Apple Once Again Erases All CloudKit Data For iOS 8 And OS X Yosemite Betas

Apple’s introduction of the various CloudKit APIs within iOS 8 and OS 10.10 Yosemite at this year’s Worldwide Developer Conference was greeted with much glee and excitement from attending developers. The creation of CloudKit will ultimately afford developers with the ability to focus on creating impressive and immersive client-side experiences rather than having to deal with the issues that come attached with server-side cloud storage code. As the APIs are being developed and ironed out it seems that testers will need to put up with some bumps in the road with Apple once again notifying developers that all CloudKit data will once again be wiped at some point today.

Early adopter developers who have chosen to get down and dirty with the new CloudKit APIs will surely appreciate that the wiping of any stored data is ultimately part of the roadmap to launch. Today’s deletion of all public CloudKit databases will be the second such occurrence in the time that has followed since the introduction of the technology at WWDC. As part of the process of upgrading internal storage servers to work alongside the launch of the latest iOS 8 and Yosemite betas, Apple performed a similar wipe of CloudKit public data back on July 7th.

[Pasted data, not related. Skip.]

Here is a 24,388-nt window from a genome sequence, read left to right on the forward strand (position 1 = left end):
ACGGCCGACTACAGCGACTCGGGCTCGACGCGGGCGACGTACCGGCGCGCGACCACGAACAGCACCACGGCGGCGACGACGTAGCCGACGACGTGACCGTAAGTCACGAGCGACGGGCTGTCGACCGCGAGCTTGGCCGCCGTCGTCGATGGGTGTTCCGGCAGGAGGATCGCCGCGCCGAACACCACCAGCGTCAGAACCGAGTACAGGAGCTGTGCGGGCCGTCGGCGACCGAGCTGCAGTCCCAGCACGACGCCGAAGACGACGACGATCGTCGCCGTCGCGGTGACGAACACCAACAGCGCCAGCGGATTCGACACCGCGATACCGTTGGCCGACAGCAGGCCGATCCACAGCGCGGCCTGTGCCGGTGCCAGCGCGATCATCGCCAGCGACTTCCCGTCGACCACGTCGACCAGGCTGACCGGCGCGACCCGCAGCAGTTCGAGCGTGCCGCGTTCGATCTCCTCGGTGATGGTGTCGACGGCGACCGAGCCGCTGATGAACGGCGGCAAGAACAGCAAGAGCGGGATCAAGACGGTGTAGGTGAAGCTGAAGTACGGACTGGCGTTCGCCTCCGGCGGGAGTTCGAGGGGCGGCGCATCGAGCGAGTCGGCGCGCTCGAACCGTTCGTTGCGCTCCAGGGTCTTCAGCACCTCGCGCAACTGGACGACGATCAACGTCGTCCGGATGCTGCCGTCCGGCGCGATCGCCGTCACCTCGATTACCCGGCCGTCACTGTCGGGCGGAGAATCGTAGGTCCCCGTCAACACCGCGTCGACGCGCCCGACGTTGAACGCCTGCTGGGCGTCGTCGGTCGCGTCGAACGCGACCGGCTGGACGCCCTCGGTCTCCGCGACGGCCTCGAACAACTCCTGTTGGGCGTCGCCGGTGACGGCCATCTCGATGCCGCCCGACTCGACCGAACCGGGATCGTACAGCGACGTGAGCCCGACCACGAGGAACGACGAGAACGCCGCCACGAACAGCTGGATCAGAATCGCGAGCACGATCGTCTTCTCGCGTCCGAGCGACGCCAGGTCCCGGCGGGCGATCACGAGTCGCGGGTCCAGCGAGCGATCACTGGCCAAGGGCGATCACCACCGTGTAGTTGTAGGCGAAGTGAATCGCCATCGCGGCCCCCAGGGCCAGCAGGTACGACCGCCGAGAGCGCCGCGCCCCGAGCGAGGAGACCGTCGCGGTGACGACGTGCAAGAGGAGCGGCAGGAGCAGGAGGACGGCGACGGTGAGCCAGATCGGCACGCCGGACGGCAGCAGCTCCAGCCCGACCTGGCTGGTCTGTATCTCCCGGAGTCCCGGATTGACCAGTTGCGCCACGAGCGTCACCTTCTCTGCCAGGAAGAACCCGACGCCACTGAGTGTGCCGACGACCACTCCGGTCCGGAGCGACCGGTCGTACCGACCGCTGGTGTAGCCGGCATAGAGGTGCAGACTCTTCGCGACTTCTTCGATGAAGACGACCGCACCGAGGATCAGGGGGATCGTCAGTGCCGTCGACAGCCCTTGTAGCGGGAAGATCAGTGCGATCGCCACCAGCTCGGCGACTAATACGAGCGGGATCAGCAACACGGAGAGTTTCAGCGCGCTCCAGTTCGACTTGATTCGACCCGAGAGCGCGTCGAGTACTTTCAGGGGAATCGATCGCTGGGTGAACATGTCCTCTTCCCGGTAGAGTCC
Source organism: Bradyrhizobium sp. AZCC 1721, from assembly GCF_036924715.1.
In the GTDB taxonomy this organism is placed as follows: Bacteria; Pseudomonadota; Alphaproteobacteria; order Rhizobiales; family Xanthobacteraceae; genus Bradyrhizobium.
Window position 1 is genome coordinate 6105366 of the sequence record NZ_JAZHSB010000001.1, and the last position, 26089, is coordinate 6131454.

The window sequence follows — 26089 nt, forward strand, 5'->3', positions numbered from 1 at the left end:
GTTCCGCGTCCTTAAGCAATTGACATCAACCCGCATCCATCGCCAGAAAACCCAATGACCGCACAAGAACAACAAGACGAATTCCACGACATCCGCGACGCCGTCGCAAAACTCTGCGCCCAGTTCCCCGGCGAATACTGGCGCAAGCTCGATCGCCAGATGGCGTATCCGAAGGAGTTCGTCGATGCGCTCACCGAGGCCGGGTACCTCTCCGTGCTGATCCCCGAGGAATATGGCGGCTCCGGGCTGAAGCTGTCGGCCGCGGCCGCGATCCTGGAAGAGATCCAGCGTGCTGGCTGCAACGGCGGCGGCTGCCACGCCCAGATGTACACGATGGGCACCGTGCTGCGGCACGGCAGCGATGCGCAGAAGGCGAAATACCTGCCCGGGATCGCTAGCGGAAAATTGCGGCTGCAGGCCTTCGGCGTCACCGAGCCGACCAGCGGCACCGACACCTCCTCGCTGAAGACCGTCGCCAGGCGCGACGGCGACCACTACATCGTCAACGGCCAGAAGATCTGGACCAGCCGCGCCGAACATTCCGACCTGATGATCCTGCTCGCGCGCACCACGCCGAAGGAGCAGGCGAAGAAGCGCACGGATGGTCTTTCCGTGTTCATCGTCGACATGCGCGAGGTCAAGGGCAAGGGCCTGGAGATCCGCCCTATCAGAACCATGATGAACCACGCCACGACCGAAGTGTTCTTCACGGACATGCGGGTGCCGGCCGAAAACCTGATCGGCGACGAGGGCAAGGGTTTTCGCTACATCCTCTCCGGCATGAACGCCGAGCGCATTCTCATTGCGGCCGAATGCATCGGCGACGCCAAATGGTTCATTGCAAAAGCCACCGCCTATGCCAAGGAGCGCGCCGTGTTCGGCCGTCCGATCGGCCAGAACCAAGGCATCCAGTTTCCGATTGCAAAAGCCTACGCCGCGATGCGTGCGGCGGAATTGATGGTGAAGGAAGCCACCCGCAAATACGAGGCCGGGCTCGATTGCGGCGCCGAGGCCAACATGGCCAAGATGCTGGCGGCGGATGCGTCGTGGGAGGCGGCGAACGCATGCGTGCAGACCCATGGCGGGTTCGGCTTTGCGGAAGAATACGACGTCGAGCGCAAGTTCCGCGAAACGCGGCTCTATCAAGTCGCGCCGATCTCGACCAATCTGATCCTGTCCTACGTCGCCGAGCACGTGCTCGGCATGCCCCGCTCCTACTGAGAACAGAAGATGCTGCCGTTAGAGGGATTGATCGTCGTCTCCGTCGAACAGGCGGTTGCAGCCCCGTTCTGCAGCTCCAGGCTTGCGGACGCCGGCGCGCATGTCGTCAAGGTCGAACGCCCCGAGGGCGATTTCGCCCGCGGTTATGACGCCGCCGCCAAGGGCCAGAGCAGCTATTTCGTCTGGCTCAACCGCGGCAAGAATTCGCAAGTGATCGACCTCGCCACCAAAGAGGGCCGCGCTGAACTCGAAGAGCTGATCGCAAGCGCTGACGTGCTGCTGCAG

iOS 8 OS X Yosemite Logo

In an attempt to make the process as seamless and transparent as possible, the Cupertino-based company has taken the additional step of emailing all registered developers with more in-depth information regarding the purge. Yesterday’s iOS 8 beta 4 release and Yosemite’s 4th Developer Preview came attached with release notes informing of the data wipe. The follow up email sent out to all iOS and OS X developers goes a little further by clarifying why the purge is necessary as well as outline specific data that won’t be part of the deletion:


As per Apple’s instructions, if you’re one of the developers tinkering with the new APIs, then make sure you create a copy of any important data that is stored within a public CloudKit database before it’s gone forever.

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